Millions of American Drives While Tired

By: Anthony Fontanelle

In a study conducted by GMAC Insurance, it was revealed that millions of American drivers do not practice what they preach. This is because many American drivers believe that driving while tired is a dangerous thing to do. But in spite of that, millions are still driving while they are tired.

GMAC Insurance polled 5,175 licensed American drivers from all fifty states of the country and also includes drivers from the District of Columbia. After the poll, the study found out that 96 percent of the respondents agree that driving while tired is risky. But 65 percent of the respondents admitted that they drive even though they are tired. The 65 percent approximately corresponds to 130 million Americans.

The result of the study is quite alarming. An issue that the result of the study has raised is the safety of the general public comes the Fourth of July holiday. It is estimated that millions of Americans will be hitting the road during that holiday. The fact that millions of Americans are driving while tired supports the Insurance Institute for Highway Safety's (IIHS) figures which says that July 4 is the deadliest driving day of the year. According to the institute, the third of July ranks as the second deadliest driving day of the year.

The summer season is also a time when many Americans travel long distances. With the fact that many Americans drive even when they are tired might increase the number of traffic accidents in the following months. According to the Insurance Institute for Highway Safety, Americans travel longer distances in August compared to other months.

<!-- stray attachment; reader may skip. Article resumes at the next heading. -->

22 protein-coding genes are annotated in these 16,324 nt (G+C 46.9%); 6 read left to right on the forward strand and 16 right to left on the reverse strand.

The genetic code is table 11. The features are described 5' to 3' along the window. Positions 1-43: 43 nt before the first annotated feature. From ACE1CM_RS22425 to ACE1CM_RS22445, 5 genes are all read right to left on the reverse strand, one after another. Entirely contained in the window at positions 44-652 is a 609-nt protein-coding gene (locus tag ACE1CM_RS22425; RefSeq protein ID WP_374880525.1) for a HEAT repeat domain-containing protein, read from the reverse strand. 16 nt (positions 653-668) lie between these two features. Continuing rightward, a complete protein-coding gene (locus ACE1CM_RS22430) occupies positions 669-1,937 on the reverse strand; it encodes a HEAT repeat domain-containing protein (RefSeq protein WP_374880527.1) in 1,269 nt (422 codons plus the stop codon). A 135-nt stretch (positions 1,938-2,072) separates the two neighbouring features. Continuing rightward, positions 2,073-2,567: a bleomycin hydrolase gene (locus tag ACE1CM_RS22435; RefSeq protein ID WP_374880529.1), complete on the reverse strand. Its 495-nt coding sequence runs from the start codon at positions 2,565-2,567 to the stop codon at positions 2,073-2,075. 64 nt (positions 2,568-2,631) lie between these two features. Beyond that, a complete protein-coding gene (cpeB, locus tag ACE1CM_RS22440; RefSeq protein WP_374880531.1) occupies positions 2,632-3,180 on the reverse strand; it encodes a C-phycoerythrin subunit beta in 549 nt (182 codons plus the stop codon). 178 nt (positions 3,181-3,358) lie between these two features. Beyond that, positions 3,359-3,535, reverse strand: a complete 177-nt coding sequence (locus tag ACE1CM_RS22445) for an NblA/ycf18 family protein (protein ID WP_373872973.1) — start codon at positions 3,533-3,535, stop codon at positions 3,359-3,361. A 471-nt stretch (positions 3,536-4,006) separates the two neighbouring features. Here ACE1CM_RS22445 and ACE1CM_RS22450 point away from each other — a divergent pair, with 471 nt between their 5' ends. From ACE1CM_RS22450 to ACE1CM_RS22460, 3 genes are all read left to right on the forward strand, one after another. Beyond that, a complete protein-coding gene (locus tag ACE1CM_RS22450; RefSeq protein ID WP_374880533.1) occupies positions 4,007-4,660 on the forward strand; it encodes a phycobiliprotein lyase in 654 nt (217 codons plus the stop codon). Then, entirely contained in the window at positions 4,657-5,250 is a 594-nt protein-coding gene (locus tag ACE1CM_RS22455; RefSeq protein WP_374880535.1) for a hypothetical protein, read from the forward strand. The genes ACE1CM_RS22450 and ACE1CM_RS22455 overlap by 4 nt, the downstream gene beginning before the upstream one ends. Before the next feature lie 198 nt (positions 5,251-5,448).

Gary Kusumi, the Chief Executive Officer and president of GMAC Insurance has this to say about the result of their study: "Everybody has their own personal threshold, but we believe that driving seven hours without significant breaks is pushing the limit. And there's no question that driving while fatigued is dangerous. More than 100,000 crashes each year are caused by drivers falling asleep at the wheel."

It is, of course, imperative that a driver should be well rested if he or she is going to drive over long distances. Tired drivers behind a steering wheel not only endanger himself and the occupants of his or her car but also other motorists and pedestrians. Even with highly efficient brake parts such as those found at would be rendered useless if a driver falls asleep while driving.

Casey Mears, a well-known NASCAR driver who drives the No. 25 National Guard/GMAC Chevrolet Impala, also has a few thoughts of his own to share with motorists who are pushing the limit. "When people hit the roads for long trips this summer, they really need to keep tabs on their level of fatigue," said Mears who recently won the longest race of the Nextel Cup season at the Lowe's Motor Speedway.

"It doesn't pay to skimp on sleep, and coffee and cat naps are only a quick fix. Getting plenty of rest is one of the keys to staying safe and being at your best, whether you're driving down the interstate or making laps around the race track," added Mears.

Mears offers tips like planning ahead, avoiding alcohol, taking a buddy on a trip, limiting driving after midnight and knowing when to stop driving. These tips if followed by American drivers would result to fewer traffic accidents.

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